Eritrea: Expanding Plantations in Southwest Farm Zone


Eritrea’s Crops and Livestock Corporation (ECLC) launched vast farm projects in the southwest Gash-Barka region in places such as Haykota, Tesenai, and Goluj sub-zones as well as places in the Southern zones of the region in 2016 taking into account that the Gash-Barka region has vast fertile zones and is endowed with abundant water streams from the highlands. Since then the cultivation of crops, vegetables, and fruits as well as raising livestock have been flourishing.

According to Mr. Hailezghi, the current strategic focus of the Corporation has been augmenting fruit and livestock production for local and international markets while the efforts being made to increase the production of tomatoes have been geared toward raising the production of tomato paste both for local markets and to be exported. To make their lives easier, subsistence farmers in the Gash-Barka region have been provided with farm machinery at a very fair price. “The farmers used to pay 1,000 Nakfa per hour for a private farm machinery which the Government is now offering at only 300 Nakfa per hour and the people are thankful for the support they are getting,” Mr. Hailezghi said.

ECLC cultivates crops during the rainy season in all southwest farms to help ensure food security and meet the demand for animal feed. The cultivation of sesame and sorghum, during the rainy season, has been mostly carried out in Ketay (around Omhajor) and in Gerset as well as in Aligidir covering a total of 7,000 hectares.

Apart from the regular farm activities, pilot projects have been carried out at Gerset and Fesko to cultivate crops indigenous to the highlands of the country, which showed promising results. Mr. Hailezghi Habte, head of Southwest Farm Zone at ECLC, said if cultivated in a season of optimal temperature, from November to February, the Gash- Barka region is conducive for the cultivation of typical highland crops.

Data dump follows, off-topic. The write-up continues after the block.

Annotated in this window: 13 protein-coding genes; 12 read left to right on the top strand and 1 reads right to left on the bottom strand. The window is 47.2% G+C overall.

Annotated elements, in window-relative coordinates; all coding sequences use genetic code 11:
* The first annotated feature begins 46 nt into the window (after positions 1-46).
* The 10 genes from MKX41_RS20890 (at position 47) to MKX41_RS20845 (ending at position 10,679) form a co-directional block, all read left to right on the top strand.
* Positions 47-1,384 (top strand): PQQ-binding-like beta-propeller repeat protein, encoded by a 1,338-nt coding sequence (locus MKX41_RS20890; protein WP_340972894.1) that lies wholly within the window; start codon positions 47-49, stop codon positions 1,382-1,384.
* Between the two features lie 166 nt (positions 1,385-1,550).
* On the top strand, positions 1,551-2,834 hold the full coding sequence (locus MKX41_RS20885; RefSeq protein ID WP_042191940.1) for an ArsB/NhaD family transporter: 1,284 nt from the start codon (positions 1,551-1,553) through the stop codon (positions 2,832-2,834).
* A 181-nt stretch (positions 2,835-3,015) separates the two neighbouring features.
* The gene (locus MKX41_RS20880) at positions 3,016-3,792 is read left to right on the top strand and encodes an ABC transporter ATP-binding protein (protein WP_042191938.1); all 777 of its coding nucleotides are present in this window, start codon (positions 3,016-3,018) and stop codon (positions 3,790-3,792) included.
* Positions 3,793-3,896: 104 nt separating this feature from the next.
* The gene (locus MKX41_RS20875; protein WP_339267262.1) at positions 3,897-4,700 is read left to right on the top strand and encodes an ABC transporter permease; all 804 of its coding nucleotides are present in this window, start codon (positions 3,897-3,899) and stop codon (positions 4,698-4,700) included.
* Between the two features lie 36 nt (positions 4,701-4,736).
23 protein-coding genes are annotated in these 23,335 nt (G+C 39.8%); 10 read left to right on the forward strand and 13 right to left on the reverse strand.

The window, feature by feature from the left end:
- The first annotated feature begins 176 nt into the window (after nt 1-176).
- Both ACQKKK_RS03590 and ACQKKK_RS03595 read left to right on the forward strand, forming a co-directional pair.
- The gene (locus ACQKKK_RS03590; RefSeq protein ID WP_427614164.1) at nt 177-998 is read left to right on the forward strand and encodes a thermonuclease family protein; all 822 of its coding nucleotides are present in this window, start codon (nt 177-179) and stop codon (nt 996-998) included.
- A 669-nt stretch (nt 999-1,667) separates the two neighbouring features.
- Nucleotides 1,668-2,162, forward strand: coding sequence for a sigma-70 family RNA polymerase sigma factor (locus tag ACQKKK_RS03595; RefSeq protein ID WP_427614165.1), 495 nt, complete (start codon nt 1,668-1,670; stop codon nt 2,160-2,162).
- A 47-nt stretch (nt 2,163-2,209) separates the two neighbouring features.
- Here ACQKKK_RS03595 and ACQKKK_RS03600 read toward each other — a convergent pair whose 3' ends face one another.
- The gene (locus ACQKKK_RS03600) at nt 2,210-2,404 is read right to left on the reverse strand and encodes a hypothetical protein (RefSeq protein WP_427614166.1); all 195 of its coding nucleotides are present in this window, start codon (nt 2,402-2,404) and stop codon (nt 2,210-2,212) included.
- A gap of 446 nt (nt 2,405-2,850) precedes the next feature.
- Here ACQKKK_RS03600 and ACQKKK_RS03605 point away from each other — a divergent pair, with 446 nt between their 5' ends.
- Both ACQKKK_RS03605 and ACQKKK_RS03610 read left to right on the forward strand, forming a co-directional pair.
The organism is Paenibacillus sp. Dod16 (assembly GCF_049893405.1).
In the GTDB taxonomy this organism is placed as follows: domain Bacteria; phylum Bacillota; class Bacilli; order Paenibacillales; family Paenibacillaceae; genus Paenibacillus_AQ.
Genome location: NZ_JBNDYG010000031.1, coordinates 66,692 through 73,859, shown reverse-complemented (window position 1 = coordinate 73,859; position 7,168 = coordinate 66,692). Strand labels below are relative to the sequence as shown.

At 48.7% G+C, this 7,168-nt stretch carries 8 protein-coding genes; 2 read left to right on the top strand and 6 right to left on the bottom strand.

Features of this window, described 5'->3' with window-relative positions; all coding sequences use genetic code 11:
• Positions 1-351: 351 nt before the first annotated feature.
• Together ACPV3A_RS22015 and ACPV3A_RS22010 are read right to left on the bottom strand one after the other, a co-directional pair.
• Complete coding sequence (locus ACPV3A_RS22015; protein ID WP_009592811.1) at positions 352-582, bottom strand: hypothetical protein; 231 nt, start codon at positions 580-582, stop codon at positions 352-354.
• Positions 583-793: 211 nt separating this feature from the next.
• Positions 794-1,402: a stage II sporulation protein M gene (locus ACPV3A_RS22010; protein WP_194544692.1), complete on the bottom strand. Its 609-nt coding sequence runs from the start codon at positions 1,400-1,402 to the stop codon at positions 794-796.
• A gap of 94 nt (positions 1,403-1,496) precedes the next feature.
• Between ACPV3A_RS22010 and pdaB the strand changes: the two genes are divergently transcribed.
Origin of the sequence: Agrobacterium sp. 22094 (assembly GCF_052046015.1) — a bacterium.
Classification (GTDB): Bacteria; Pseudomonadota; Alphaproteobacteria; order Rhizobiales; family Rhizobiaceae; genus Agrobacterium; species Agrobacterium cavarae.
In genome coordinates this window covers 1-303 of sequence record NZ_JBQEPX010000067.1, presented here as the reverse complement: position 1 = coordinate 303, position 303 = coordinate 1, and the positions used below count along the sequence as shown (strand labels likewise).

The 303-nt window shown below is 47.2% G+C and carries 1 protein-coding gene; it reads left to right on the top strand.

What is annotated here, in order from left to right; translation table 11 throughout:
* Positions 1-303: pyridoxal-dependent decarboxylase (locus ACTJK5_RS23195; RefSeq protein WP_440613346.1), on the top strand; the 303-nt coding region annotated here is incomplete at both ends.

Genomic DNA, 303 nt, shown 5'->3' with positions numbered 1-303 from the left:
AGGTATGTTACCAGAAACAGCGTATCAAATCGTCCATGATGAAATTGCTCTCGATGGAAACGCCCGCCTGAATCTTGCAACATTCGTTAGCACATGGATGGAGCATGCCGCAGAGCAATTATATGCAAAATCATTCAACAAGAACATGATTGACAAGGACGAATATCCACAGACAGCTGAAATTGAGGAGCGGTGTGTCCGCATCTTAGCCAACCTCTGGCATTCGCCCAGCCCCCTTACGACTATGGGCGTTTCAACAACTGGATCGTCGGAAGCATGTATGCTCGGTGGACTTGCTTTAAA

In line with the ongoing efforts to make a difference in agricultural produce, Mr. Hailezghi said that the corporation has been working to supply select vegetable seeds and to encourage farmers to form farmers’ cooperatives to be able to meet the demands of tomatoes at Banatom Factory in Alebu. Initiatives taken to give exemplary farmers select seeds to cultivate have shown remarkable results that in the long run, the corporation intends to make the select seeds accessible to all farmers in the Gash-Barka region.

Dams have been constructed in the Gash-Barka region primarily to trigger the development of advanced irrigation systems at the farms in the region. Mr. Hailezghi said that because of the dams the farms in Gerset, which began with small fruit plantations, have been steadily expanding and are now supplying local markets throughout the nation with fruits such as mangoes, oranges, grapefruits, and lemons. Currently, around 50,000 trees of fruits have been planted in all farms of the southwest zone, and the number has increased with the plantation of all types of fruits in the last three years especially in Fanko- Rawi, Fanko-Tsumue, Aligidir, and Adi-Omar. In areas around Bademit dam, the water has only been used for livestock due to lack of electricity, Mr. Hailezghi said, although their plan is to expand irrigation-based farm activities just like other areas in the region.

Similarly, the livestock resource development program has been making major strides. The program that began at Afhimbol farm project was extended to the areas around Alebu, Fesko, Adi-Omar and Aligidir. The Corporation raises Hameria and Gereji sheep species, Gamus, Hameria, and Begayt cattle species, and indigenous goat and camel species to help meet the national needs of the meeting. By engaging in animal husbandry the Corporation has been working to stabilize the market and meet the needs of colleges and ministries across the nation.

There has also been remarkable progress in human resource deployment at the farm zone. Mr. Hailezghi said, “We had a few agricultural experts when we launched the farm projects at the southwest farm, but thanks to the Government’s efforts in human resource development, graduates in various fields of agriculture have been coming in great numbers to the farm zone as of 2014. The contribution of these agronomists has resulted in the expansion of farm activities, an increase in yield, and an overall transformation of agriculture in the zone.”

One of the Corporation’s objectives at the farm projects has been the promotion of skill transfer. Employees have been trained as operators of farm machinery and acquired other skills that could impact their career and the development of the farm zone. The college graduates assigned to work at the farms, who are now effectively running the farm project, have been leaders in training employees who are now working as veterinary experts at farm projects operated by the corporation.